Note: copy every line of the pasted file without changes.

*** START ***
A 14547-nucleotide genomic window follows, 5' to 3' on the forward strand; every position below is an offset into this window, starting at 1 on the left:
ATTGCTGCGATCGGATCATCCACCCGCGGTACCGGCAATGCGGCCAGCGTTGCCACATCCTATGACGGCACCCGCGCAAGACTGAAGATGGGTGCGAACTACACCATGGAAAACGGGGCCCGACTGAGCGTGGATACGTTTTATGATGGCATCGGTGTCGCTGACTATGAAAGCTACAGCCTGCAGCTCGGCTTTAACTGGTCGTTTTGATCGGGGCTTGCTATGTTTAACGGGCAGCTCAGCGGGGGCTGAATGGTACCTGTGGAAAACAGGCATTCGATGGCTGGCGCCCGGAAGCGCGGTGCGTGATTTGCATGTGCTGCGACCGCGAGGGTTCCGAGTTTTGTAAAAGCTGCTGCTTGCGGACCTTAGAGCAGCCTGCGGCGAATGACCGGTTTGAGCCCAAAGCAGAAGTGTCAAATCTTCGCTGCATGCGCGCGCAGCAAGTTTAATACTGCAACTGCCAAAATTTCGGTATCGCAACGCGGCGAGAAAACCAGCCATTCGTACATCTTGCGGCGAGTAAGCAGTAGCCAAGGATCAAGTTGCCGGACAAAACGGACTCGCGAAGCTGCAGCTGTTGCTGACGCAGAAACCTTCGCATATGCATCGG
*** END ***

A 14547-nucleotide genomic window follows, 5' to 3' on the forward strand; every position below is an offset into this window, starting at 1 on the left:
ATTGCTGCGATCGGATCATCCACCCGCGGTACCGGCAATGCGGCCAGCGTTGCCACATCCTATGACGGCACCCGCGCAAGACTGAAGATGGGTGCGAACTACACCATGGAAAACGGGGCCCGACTGAGCGTGGATACGTTTTATGATGGCATCGGTGTCGCTGACTATGAAAGCTACAGCCTGCAGCTCGGCTTTAACTGGTCGTTTTGATCGGGGCTTGCTATGTTTAACGGGCAGCTCAGCGGGGGCTGAATGGTACCTGTGGAAAACAGGCATTCGATGGCTGGCGCCCGGAAGCGCGGTGCGTGATTTGCATGTGCTGCGACCGCGAGGGTTCCGAGTTTTGTAAAAGCTGCTGCTTGCGGACCTTAGAGCAGCCTGCGGCGAATGACCGGTTTGAGCCCAAAGCAGAAGTGTCAAATCTTCGCTGCATGCGCGCGCAGCAAGTTTAATACTGCAACTGCCAAAATTTCGGTATCGCAACGCGGCGAGAAAACCAGCCATTCGTACATCTTGCGGCGAGTAAGCAGTAGCCAAGGATCAAGTTGCCGGACAAAACGGACTCGCGAAGCTGCAGCTGTTGCTGACGCAGAAACCTTCGCATATGCATCGG